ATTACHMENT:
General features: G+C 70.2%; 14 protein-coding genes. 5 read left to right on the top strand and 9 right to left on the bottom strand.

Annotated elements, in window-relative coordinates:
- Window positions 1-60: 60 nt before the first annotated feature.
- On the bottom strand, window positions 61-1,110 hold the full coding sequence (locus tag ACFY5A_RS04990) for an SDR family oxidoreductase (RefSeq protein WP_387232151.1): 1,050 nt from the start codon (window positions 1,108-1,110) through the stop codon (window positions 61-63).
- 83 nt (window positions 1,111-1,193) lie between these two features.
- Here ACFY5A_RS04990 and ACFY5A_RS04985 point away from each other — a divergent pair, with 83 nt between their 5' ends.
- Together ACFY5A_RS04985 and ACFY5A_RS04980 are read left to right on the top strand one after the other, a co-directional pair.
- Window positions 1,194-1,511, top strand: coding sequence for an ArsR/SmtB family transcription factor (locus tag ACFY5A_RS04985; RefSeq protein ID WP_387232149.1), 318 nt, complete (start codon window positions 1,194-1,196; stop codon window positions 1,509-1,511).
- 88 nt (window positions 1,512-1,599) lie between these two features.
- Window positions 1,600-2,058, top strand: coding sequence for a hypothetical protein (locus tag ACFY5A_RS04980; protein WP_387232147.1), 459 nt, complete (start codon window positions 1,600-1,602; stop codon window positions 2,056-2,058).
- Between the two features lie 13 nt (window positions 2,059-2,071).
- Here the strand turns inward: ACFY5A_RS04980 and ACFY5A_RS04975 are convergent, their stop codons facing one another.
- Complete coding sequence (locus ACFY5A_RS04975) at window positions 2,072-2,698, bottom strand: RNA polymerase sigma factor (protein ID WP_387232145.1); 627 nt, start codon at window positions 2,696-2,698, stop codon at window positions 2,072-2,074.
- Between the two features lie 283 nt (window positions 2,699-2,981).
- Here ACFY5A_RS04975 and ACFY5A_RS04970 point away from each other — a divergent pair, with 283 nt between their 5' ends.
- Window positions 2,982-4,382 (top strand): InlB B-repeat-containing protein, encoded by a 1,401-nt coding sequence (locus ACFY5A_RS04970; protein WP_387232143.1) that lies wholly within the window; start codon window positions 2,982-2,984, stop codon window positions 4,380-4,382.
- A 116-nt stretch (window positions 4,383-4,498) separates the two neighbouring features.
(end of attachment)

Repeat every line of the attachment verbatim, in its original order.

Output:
General features: G+C 70.2%; 14 protein-coding genes. 5 read left to right on the top strand and 9 right to left on the bottom strand.

Annotated elements, in window-relative coordinates:
- Window positions 1-60: 60 nt before the first annotated feature.
- On the bottom strand, window positions 61-1,110 hold the full coding sequence (locus tag ACFY5A_RS04990) for an SDR family oxidoreductase (RefSeq protein WP_387232151.1): 1,050 nt from the start codon (window positions 1,108-1,110) through the stop codon (window positions 61-63).
- 83 nt (window positions 1,111-1,193) lie between these two features.
- Here ACFY5A_RS04990 and ACFY5A_RS04985 point away from each other — a divergent pair, with 83 nt between their 5' ends.
- Together ACFY5A_RS04985 and ACFY5A_RS04980 are read left to right on the top strand one after the other, a co-directional pair.
- Window positions 1,194-1,511, top strand: coding sequence for an ArsR/SmtB family transcription factor (locus tag ACFY5A_RS04985; RefSeq protein ID WP_387232149.1), 318 nt, complete (start codon window positions 1,194-1,196; stop codon window positions 1,509-1,511).
- 88 nt (window positions 1,512-1,599) lie between these two features.
- Window positions 1,600-2,058, top strand: coding sequence for a hypothetical protein (locus tag ACFY5A_RS04980; protein WP_387232147.1), 459 nt, complete (start codon window positions 1,600-1,602; stop codon window positions 2,056-2,058).
- Between the two features lie 13 nt (window positions 2,059-2,071).
- Here the strand turns inward: ACFY5A_RS04980 and ACFY5A_RS04975 are convergent, their stop codons facing one another.
- Complete coding sequence (locus ACFY5A_RS04975) at window positions 2,072-2,698, bottom strand: RNA polymerase sigma factor (protein ID WP_387232145.1); 627 nt, start codon at window positions 2,696-2,698, stop codon at window positions 2,072-2,074.
- Between the two features lie 283 nt (window positions 2,699-2,981).
- Here ACFY5A_RS04975 and ACFY5A_RS04970 point away from each other — a divergent pair, with 283 nt between their 5' ends.
- Window positions 2,982-4,382 (top strand): InlB B-repeat-containing protein, encoded by a 1,401-nt coding sequence (locus ACFY5A_RS04970; protein WP_387232143.1) that lies wholly within the window; start codon window positions 2,982-2,984, stop codon window positions 4,380-4,382.
- A 116-nt stretch (window positions 4,383-4,498) separates the two neighbouring features.